In the darkness of race morning I pulled on my sweats and plugged in headphones to enjoy my usual pre-race Beastie boys album then set up my bike in T1 and dropped my running gear bag into a truck. It would be waiting for me at the top of the mountain in T2 when I came off the bike. I went back to the hotel room to prepare and wake my boys then we followed the mob down to the swim start.img_20180126_062332

Through most of the swim I was purely focused on avoiding flailing limbs and preventing a kick in the face. Unlike most races, this one doesn’t have separate swim starts for all age groups so the entire swim was slow and unpleasant. I tried to appreciate that I was swimming in the red sea and even noticed a jellyfish glide by beneath me. The boys yelled as I exited the water and started up the long path toward the transition area.bike finish israman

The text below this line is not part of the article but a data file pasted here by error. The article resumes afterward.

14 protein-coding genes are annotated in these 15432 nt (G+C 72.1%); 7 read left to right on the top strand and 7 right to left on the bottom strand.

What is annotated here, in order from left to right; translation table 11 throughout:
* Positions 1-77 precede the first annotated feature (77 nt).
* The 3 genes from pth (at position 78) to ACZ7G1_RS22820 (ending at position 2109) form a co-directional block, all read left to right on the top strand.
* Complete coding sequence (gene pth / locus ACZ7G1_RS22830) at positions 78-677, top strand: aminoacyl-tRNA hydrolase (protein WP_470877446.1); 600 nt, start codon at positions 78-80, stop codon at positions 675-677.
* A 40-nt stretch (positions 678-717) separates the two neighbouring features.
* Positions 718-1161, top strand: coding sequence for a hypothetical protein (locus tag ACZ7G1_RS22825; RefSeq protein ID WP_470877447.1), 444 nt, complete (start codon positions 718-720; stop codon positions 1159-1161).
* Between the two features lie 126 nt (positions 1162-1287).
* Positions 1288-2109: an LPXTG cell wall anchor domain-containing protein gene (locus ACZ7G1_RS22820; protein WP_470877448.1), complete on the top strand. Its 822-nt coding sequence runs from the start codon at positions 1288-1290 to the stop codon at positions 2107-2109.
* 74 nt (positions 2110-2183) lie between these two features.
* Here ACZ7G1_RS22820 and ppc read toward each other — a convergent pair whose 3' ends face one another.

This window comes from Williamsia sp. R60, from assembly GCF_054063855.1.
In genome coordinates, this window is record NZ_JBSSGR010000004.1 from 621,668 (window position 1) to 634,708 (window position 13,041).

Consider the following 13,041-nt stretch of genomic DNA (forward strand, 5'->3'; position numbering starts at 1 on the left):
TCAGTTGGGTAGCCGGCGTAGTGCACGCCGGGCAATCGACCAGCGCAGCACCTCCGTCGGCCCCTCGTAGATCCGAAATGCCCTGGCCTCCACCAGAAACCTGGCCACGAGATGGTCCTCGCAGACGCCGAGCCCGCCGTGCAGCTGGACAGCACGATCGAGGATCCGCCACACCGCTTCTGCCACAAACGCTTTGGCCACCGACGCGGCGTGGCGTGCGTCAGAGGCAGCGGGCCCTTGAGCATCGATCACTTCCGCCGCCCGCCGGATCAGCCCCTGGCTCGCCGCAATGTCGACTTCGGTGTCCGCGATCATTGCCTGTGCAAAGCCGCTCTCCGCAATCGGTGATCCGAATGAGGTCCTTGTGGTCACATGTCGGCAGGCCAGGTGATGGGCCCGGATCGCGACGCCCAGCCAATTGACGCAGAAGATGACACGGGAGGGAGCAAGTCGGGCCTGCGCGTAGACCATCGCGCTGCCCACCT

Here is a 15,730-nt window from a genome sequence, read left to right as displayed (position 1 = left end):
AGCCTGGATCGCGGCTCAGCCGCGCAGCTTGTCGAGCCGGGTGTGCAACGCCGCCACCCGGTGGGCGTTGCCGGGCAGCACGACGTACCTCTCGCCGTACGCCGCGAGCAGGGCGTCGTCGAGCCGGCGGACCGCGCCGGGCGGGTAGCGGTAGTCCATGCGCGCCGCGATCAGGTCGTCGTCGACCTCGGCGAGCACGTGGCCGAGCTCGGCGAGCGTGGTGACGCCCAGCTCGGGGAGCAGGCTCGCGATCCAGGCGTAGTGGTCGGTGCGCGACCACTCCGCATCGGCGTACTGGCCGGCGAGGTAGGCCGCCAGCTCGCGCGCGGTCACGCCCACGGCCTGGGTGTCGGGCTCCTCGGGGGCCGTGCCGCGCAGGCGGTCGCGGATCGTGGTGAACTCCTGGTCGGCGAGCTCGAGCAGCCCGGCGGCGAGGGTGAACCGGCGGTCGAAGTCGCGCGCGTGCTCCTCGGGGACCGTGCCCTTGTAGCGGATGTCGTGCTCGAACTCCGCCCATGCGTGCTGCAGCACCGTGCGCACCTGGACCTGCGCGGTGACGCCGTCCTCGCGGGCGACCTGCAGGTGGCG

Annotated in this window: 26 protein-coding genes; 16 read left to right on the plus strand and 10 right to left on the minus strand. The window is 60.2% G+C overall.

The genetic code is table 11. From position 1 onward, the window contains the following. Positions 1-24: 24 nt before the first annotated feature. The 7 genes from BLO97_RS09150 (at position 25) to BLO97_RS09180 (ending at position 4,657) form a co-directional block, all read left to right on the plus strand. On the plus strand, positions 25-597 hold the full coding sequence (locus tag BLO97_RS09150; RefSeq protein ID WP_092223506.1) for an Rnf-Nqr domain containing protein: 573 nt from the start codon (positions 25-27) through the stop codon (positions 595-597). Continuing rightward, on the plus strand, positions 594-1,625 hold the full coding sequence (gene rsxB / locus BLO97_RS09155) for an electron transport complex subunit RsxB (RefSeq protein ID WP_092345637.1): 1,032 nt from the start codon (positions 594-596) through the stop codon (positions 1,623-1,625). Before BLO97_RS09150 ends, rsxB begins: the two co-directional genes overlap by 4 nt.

I dressed for the bike and pulled on the required long sleeves as quickly as my cold hands would allow then jumped on my rental bike. As the climbing began, I felt fairly confident and my race bib labelled me USA so people were yelling words of encouragement in English. (There were only a handful of Americans racing, one of whom I randomly met last summer swimming in the Steamboat Springs Hot Springs pool in Colorado!) As our cousin pulled past me and yelled something about a California girl I grunted, then smiled as I recognized his voice. I made it my mission to keep him in sight until the end of the long climb so I could yell back before he reached the summit and flew out of sight. Then the ride got tough. Really tough. The climbing had been predictably difficult but every time the road flattened the crosswinds nearly knocked me off my bike. The downhills were worse because where I could have been gaining momentum for the next uphill I was instead fighting to stay on my bike. The course was beautiful and bare and lonely. I wanted to quit so many times but if I’d quit I would’ve just been sitting on the highway, freezing and alone, next to the high fence of the Egyptian border. So I pushed on. And I sang at the top of my lungs. It was a song Aviv learned for his Pre-K graduation and all I could think of. The words (which escape me now) were poignant at the time.When I finally rolled into T2 at the top of the mountain my boys greeted me. They’d taken a spectator shuttle up to cheer for me and had been waiting in the cold wind for a few hours. I received hugs and kisses, all the while keeping my legs moving because I knew if I stopped moving, that would be the end.aviv kisses israman